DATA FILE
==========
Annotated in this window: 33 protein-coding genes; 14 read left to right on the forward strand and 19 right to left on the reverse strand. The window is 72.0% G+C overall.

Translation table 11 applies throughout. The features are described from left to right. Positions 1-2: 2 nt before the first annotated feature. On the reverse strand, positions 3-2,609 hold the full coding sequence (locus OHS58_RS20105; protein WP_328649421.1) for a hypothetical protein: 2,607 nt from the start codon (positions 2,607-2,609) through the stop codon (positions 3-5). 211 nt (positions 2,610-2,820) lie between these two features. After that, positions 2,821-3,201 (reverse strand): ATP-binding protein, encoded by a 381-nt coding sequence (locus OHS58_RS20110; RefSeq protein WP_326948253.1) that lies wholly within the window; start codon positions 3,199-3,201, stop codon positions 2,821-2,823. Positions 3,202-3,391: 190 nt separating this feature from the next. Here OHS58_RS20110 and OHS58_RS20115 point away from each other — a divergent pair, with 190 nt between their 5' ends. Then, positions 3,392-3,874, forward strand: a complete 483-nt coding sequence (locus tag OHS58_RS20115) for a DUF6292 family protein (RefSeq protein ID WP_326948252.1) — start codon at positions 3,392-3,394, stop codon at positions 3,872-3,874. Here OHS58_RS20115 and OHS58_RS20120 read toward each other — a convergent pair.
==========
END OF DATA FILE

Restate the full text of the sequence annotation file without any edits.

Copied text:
Annotated in this window: 33 protein-coding genes; 14 read left to right on the forward strand and 19 right to left on the reverse strand. The window is 72.0% G+C overall.

Translation table 11 applies throughout. The features are described from left to right. Positions 1-2: 2 nt before the first annotated feature. On the reverse strand, positions 3-2,609 hold the full coding sequence (locus OHS58_RS20105; protein WP_328649421.1) for a hypothetical protein: 2,607 nt from the start codon (positions 2,607-2,609) through the stop codon (positions 3-5). 211 nt (positions 2,610-2,820) lie between these two features. After that, positions 2,821-3,201 (reverse strand): ATP-binding protein, encoded by a 381-nt coding sequence (locus OHS58_RS20110; RefSeq protein WP_326948253.1) that lies wholly within the window; start codon positions 3,199-3,201, stop codon positions 2,821-2,823. Positions 3,202-3,391: 190 nt separating this feature from the next. Here OHS58_RS20110 and OHS58_RS20115 point away from each other — a divergent pair, with 190 nt between their 5' ends. Then, positions 3,392-3,874, forward strand: a complete 483-nt coding sequence (locus tag OHS58_RS20115) for a DUF6292 family protein (RefSeq protein ID WP_326948252.1) — start codon at positions 3,392-3,394, stop codon at positions 3,872-3,874. Here OHS58_RS20115 and OHS58_RS20120 read toward each other — a convergent pair.